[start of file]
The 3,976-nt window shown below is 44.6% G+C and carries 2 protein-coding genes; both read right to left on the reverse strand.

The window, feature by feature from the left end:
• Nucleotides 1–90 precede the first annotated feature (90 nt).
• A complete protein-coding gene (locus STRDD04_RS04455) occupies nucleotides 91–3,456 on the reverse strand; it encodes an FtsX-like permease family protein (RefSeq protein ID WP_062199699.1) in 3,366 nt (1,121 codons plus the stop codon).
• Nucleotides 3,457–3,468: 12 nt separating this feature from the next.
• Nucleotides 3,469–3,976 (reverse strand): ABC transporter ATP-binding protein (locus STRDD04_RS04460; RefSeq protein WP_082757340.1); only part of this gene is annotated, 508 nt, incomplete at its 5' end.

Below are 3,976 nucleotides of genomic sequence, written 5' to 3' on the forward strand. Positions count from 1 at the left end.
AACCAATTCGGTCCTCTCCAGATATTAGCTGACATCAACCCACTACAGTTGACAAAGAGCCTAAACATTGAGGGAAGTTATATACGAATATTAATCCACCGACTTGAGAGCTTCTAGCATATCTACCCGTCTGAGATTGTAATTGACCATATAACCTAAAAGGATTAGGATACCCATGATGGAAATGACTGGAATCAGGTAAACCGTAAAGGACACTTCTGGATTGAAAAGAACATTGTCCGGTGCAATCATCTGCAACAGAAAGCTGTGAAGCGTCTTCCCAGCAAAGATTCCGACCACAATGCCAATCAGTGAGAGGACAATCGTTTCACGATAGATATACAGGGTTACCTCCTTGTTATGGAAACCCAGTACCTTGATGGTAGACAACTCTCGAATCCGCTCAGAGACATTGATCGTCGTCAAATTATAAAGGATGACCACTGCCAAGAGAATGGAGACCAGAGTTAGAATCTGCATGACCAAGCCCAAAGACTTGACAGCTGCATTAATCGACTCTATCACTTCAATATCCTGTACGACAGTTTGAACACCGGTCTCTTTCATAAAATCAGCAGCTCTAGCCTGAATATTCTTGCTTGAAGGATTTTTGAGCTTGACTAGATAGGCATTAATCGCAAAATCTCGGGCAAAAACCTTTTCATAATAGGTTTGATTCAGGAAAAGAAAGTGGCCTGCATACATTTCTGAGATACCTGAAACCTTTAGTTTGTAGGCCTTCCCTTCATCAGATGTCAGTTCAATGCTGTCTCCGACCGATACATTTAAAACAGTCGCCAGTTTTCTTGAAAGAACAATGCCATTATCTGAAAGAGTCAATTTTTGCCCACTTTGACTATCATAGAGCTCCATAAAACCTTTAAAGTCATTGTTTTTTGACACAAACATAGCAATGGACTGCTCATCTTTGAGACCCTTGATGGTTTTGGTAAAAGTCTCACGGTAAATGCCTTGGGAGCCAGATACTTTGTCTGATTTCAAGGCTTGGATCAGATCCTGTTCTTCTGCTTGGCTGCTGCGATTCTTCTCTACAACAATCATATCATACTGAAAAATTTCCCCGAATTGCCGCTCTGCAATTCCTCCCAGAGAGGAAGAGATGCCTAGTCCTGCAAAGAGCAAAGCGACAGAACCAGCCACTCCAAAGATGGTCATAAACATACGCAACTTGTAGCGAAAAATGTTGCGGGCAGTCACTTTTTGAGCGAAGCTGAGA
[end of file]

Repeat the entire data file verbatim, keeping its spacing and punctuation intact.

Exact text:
The 3,976-nt window shown below is 44.6% G+C and carries 2 protein-coding genes; both read right to left on the reverse strand.

The window, feature by feature from the left end:
• Nucleotides 1–90 precede the first annotated feature (90 nt).
• A complete protein-coding gene (locus STRDD04_RS04455) occupies nucleotides 91–3,456 on the reverse strand; it encodes an FtsX-like permease family protein (RefSeq protein ID WP_062199699.1) in 3,366 nt (1,121 codons plus the stop codon).
• Nucleotides 3,457–3,468: 12 nt separating this feature from the next.
• Nucleotides 3,469–3,976 (reverse strand): ABC transporter ATP-binding protein (locus STRDD04_RS04460; RefSeq protein WP_082757340.1); only part of this gene is annotated, 508 nt, incomplete at its 5' end.

Below are 3,976 nucleotides of genomic sequence, written 5' to 3' on the forward strand. Positions count from 1 at the left end.
AACCAATTCGGTCCTCTCCAGATATTAGCTGACATCAACCCACTACAGTTGACAAAGAGCCTAAACATTGAGGGAAGTTATATACGAATATTAATCCACCGACTTGAGAGCTTCTAGCATATCTACCCGTCTGAGATTGTAATTGACCATATAACCTAAAAGGATTAGGATACCCATGATGGAAATGACTGGAATCAGGTAAACCGTAAAGGACACTTCTGGATTGAAAAGAACATTGTCCGGTGCAATCATCTGCAACAGAAAGCTGTGAAGCGTCTTCCCAGCAAAGATTCCGACCACAATGCCAATCAGTGAGAGGACAATCGTTTCACGATAGATATACAGGGTTACCTCCTTGTTATGGAAACCCAGTACCTTGATGGTAGACAACTCTCGAATCCGCTCAGAGACATTGATCGTCGTCAAATTATAAAGGATGACCACTGCCAAGAGAATGGAGACCAGAGTTAGAATCTGCATGACCAAGCCCAAAGACTTGACAGCTGCATTAATCGACTCTATCACTTCAATATCCTGTACGACAGTTTGAACACCGGTCTCTTTCATAAAATCAGCAGCTCTAGCCTGAATATTCTTGCTTGAAGGATTTTTGAGCTTGACTAGATAGGCATTAATCGCAAAATCTCGGGCAAAAACCTTTTCATAATAGGTTTGATTCAGGAAAAGAAAGTGGCCTGCATACATTTCTGAGATACCTGAAACCTTTAGTTTGTAGGCCTTCCCTTCATCAGATGTCAGTTCAATGCTGTCTCCGACCGATACATTTAAAACAGTCGCCAGTTTTCTTGAAAGAACAATGCCATTATCTGAAAGAGTCAATTTTTGCCCACTTTGACTATCATAGAGCTCCATAAAACCTTTAAAGTCATTGTTTTTTGACACAAACATAGCAATGGACTGCTCATCTTTGAGACCCTTGATGGTTTTGGTAAAAGTCTCACGGTAAATGCCTTGGGAGCCAGATACTTTGTCTGATTTCAAGGCTTGGATCAGATCCTGTTCTTCTGCTTGGCTGCTGCGATTCTTCTCTACAACAATCATATCATACTGAAAAATTTCCCCGAATTGCCGCTCTGCAATTCCTCCCAGAGAGGAAGAGATGCCTAGTCCTGCAAAGAGCAAAGCGACAGAACCAGCCACTCCAAAGATGGTCATAAACATACGCAACTTGTAGCGAAAAATGTTGCGGGCAGTCACTTTTTGAGCGAAGCTGAGA